In total, there were 3,347 property sales during the third quarter of 2022, compared to 2,502 during the corresponding quarter of 2021, reflecting the increased demand for real estate.
Additionally, during the quarter under review, there was a 67.3 per cent year-on-year increase in the number of properties sold to foreign buyers, with 1,506 such transactions, compared to 900 during the same quarter of the preceding year.
The report explained that this was driven by a 32 per cent increase in purchases by EU residents, as well as an increase of 104.1 per cent by non-EU residents.
Overall, during the first nine months of 2022, the number of sales increased by 37.2 per cent compared to 28.6 per cent in the previous year.
The increase from local buyers amounted to 17.4 per cent while from foreign investors there was a much more significant increase of 76.7 per cent.
According to market sources, demand from local investors was concentrated on older properties, which are ready for delivery or even second-hand properties, which are likely to be bought at a lower price before subsequently being renovated.
Along with the increase due to the relocation of international companies’ headquarters, the war in Ukraine continues to create demand in the real estate market from entrepreneurs and investors from both Russia and Ukraine.
Higher interest rates have negatively affected loan demand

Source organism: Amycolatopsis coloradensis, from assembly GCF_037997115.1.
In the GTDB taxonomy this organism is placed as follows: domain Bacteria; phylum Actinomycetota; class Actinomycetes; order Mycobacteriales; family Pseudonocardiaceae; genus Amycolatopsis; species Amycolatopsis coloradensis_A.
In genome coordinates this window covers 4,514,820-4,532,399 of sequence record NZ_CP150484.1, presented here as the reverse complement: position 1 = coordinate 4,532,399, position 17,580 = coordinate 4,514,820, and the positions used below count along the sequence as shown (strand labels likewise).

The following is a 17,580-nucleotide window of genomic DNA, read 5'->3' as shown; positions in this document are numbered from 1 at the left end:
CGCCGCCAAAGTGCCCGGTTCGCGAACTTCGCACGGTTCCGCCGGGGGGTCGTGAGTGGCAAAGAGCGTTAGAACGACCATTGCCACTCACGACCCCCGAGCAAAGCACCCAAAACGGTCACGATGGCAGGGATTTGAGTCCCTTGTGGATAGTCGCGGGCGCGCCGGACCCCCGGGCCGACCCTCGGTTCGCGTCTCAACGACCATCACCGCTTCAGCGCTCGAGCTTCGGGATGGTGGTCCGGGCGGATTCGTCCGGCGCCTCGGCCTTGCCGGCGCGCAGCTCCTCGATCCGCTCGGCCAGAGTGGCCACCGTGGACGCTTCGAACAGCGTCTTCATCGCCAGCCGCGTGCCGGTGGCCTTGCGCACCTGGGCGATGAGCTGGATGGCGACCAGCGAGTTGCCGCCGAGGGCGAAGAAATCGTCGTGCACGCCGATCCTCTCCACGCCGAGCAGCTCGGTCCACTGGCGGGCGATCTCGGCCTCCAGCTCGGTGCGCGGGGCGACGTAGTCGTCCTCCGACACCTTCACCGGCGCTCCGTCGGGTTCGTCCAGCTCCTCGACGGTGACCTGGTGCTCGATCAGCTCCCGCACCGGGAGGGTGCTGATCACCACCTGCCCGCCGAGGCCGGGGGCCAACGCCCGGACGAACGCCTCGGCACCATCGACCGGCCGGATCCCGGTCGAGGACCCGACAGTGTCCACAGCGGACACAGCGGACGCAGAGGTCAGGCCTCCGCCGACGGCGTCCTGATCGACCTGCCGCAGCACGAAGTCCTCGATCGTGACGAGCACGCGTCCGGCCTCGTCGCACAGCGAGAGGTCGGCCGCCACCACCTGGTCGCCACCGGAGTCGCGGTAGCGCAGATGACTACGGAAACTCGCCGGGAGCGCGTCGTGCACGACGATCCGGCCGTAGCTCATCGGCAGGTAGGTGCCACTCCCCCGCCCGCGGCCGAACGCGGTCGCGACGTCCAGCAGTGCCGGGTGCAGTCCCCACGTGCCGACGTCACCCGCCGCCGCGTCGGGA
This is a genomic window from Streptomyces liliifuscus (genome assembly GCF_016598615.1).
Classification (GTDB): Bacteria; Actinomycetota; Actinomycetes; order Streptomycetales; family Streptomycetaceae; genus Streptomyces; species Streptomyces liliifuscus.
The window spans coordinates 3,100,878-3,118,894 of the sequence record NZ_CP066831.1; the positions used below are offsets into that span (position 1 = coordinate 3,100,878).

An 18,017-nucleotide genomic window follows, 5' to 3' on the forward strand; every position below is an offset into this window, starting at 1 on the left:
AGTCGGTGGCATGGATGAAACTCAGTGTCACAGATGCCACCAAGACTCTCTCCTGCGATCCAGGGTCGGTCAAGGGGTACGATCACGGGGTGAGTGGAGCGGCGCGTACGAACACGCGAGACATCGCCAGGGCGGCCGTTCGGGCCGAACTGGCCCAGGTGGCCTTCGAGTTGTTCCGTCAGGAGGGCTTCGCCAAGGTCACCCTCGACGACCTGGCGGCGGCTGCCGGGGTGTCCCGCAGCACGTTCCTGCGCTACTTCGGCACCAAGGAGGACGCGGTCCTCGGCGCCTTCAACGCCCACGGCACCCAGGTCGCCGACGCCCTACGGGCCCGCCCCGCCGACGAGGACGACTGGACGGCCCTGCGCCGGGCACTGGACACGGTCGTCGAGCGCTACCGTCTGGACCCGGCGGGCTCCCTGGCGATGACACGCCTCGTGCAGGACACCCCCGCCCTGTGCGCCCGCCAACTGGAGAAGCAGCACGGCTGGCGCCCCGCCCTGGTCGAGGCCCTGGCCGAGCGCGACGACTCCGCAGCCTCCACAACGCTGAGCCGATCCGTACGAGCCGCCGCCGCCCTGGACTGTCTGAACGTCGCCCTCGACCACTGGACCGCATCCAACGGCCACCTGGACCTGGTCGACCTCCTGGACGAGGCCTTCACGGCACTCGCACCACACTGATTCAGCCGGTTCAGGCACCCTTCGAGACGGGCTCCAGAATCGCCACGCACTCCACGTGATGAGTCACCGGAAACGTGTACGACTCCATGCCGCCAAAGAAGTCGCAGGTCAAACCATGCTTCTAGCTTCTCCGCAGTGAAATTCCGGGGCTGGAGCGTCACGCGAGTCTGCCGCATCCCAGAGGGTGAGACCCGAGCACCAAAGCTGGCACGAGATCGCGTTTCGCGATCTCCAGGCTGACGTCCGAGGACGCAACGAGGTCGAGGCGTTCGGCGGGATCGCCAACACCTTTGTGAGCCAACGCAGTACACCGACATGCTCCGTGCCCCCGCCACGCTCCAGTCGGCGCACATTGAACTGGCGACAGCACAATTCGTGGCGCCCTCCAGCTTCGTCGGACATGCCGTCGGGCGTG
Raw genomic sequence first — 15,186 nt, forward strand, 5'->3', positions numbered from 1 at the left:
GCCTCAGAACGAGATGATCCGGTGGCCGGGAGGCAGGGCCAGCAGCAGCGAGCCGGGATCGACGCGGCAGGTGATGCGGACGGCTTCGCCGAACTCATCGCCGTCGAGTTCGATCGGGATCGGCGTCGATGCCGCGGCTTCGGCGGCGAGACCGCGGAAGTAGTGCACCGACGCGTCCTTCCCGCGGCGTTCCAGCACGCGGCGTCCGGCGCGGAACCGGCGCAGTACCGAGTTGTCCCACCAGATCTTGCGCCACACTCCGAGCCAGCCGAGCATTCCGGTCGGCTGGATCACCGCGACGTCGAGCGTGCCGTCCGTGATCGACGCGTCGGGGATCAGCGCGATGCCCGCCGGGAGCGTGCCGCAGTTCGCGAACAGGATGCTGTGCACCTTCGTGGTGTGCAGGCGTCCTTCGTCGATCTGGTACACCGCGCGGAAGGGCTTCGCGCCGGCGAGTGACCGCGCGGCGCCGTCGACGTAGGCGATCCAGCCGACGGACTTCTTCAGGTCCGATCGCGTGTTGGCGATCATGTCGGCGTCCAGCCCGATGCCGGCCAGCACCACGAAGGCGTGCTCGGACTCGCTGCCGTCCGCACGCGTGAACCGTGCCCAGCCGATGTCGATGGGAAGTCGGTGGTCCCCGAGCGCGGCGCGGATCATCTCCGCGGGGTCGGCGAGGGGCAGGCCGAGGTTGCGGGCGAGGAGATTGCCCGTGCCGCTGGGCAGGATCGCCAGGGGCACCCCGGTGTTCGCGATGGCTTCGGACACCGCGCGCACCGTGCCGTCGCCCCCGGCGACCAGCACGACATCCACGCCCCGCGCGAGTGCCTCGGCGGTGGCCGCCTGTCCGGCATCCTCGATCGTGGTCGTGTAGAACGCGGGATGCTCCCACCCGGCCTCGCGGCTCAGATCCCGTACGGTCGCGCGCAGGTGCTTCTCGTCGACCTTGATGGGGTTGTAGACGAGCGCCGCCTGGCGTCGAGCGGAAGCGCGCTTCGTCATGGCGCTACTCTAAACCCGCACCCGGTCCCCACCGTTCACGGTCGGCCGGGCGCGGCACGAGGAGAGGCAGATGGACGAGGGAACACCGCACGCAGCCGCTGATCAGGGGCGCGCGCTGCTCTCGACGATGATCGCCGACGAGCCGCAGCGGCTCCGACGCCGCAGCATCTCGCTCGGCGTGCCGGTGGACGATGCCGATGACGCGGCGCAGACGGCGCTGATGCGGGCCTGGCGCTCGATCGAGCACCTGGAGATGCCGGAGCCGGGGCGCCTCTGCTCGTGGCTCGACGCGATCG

At the same time, inflationary pressures and, by extension, the rise in key ECB interest rates seem to have negatively affected the demand for new housing loans.
According to the Central Bank of Cyprus’ Monetary and Financial Statistics report, new housing loans decreased by 12.3 per cent year-on-year in the third quarter of 2022, while they also dropped by 6.7 per cent when compared to the second quarter of the same year.
In total, new housing loans amounted to €238.8 million in the third quarter of 2022, compared to €273 million in the third quarter of 2021, and €256.1 million in the second quarter of 2022.
Also, according to the same report, the home loan interest rate continued to register increases during the third quarter of 2022, having averaged a rate of 2.72 per cent during this time, compared to 2.27 per cent in the second quarter of 2022.
What is more, further increases in mortgage rates are expected in the future given the rate hike by the ECB.
According to a relevant banking sector survey, lending criteria tightened during the third quarter of 2022, compared to the previous quarter.
Finally, according to data provided by the Cyprus Statistical Service (Cystat), the number of residential units for which building permits have been approved, a preliminary indicator of construction activity, recorded a decrease of 7.3 per cent year-on-year between January and September 2022.